I used to spend a lot of time thinking about stuff we needed to get. That new piece of furniture, upgraded TV, kitchen gadgets, clothes, boots, coats…
I’d start hunting for stuff online and in stores and I honestly enjoyed the search. It was kind of a hobby of mine. The only problem was, I didn’t really need most of it. Sure, I could come up with reasons why I thought we needed it at the time, but they were never really true needs. These seemingly innocent choices have cost us in the long run.
I’ve been spending so much time cleaning out my house that I’ve naturally started to think more about what I’m bringing back in. (Because I don’t want to turn around and haul it out any time soon). The physical act of decluttering has taught me to be more intentional, and this new found intentionality has had a direct effect on our budget.
Probably the most surprising thing I’ve learned during this process is: The more I toss the easier it is for me to see what we really need to keep or buy.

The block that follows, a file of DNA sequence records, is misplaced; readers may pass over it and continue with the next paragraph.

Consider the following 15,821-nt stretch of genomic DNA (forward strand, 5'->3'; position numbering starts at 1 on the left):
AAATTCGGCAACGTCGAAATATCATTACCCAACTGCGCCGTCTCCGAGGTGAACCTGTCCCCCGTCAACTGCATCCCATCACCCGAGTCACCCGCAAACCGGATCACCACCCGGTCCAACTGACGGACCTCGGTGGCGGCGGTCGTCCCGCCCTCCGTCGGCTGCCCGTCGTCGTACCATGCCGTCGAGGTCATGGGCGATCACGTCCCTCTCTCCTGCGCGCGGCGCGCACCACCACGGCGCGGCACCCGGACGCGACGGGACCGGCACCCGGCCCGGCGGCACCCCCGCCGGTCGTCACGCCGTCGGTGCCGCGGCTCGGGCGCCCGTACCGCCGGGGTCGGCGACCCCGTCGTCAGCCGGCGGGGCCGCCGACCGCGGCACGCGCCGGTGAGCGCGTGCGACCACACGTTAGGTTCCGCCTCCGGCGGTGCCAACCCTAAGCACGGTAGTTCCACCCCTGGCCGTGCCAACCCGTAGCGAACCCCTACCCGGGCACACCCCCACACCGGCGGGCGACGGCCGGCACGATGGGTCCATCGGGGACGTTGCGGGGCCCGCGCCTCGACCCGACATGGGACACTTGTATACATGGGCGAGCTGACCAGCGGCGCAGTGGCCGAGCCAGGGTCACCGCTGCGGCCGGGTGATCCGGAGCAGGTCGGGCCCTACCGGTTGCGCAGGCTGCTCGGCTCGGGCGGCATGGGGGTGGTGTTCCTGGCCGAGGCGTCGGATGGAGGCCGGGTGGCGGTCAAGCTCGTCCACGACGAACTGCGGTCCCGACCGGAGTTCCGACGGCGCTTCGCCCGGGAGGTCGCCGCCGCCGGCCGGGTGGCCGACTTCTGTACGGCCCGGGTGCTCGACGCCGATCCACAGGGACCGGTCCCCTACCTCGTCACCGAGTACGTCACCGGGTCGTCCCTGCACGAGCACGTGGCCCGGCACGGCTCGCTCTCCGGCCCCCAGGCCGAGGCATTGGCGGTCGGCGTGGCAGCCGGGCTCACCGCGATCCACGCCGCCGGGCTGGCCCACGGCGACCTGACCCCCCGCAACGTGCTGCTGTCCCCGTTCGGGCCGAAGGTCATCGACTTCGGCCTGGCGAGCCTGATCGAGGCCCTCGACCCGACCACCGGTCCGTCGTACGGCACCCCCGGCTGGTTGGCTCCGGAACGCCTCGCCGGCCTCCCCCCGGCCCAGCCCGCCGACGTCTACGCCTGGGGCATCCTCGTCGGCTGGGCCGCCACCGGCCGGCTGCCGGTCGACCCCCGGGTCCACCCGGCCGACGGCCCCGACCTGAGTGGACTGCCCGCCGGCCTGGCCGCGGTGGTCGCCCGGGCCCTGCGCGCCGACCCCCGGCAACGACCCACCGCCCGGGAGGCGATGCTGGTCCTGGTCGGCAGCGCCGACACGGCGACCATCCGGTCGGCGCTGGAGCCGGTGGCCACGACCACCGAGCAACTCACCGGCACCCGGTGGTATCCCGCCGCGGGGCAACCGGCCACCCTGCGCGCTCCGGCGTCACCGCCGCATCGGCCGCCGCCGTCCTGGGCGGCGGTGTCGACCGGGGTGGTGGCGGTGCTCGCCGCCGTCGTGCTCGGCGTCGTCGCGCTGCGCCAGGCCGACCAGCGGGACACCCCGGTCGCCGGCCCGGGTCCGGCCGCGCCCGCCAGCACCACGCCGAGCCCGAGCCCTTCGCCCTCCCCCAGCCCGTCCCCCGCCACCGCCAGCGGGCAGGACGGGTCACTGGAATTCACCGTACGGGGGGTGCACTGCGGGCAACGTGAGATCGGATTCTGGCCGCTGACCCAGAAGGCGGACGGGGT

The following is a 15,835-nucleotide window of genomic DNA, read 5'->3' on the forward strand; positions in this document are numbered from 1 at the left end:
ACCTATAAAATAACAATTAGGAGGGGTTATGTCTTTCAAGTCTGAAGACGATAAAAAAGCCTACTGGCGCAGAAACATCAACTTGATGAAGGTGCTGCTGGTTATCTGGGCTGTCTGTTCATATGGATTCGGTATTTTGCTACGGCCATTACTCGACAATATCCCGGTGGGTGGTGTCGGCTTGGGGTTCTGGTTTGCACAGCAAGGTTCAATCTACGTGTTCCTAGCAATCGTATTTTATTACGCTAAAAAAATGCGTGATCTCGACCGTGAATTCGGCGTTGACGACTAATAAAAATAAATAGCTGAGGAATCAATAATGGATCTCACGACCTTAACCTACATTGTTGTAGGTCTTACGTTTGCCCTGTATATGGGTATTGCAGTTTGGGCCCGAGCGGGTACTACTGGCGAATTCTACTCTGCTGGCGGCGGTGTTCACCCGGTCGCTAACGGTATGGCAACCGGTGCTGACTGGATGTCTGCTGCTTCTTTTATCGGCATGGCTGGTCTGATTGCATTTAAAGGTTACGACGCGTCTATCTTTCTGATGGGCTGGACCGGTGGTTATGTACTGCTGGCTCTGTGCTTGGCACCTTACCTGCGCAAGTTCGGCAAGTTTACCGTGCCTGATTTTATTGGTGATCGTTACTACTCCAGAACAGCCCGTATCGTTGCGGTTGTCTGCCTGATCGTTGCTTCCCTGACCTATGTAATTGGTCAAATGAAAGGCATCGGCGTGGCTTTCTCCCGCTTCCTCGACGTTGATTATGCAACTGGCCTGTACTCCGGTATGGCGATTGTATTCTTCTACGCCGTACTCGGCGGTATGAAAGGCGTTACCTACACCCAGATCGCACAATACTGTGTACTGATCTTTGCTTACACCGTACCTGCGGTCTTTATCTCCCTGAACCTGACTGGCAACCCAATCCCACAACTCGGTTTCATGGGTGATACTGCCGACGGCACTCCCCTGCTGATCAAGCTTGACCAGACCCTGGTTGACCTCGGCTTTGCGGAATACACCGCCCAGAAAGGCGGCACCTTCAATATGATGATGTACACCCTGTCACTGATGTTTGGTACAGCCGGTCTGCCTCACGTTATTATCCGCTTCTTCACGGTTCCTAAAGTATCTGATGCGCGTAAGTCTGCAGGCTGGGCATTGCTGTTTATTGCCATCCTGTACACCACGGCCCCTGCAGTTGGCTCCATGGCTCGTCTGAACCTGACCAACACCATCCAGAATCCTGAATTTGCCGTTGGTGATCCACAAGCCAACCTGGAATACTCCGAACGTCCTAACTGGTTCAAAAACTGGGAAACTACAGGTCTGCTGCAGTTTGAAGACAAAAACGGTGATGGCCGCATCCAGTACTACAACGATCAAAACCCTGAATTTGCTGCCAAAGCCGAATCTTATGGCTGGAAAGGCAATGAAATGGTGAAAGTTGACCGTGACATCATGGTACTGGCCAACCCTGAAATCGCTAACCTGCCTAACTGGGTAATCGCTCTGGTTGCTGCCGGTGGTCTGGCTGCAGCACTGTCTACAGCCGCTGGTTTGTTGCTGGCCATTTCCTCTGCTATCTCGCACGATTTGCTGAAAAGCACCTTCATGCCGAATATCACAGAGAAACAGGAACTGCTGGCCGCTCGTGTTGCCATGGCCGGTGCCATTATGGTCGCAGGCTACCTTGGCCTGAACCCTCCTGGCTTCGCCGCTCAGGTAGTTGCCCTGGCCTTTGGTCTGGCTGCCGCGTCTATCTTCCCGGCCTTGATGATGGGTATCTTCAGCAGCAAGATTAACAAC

I typically pay bills and review the monthly budget for our household every Friday. I pull up our transactions online and compare them to our budget. Typically I weed through dozens of small debit card purchases between each Friday (while racking my brain to figure out what they were). The past couple of months have been dramatically different… with maybe five or six transactions a week. That’s all.
This was a side effect that I didn’t really think about when we started. I didn’t think we would naturally want to spend less. I mean, one of my motivating factors to start was to get rid of junk and buy the nice stuff! I feel like I’m finally getting some freedom from the grip acquiring new things has had on me. I’m still a work in progress, and will be for a very long time, but I’m starting to see things differently. I’m doing much better at admiring and appreciating the pretty stuff my friends have, or I see on TV or Instagram, rather than rushing out to find something similar for myself…only to prove, to no one in particular, that I am stylish.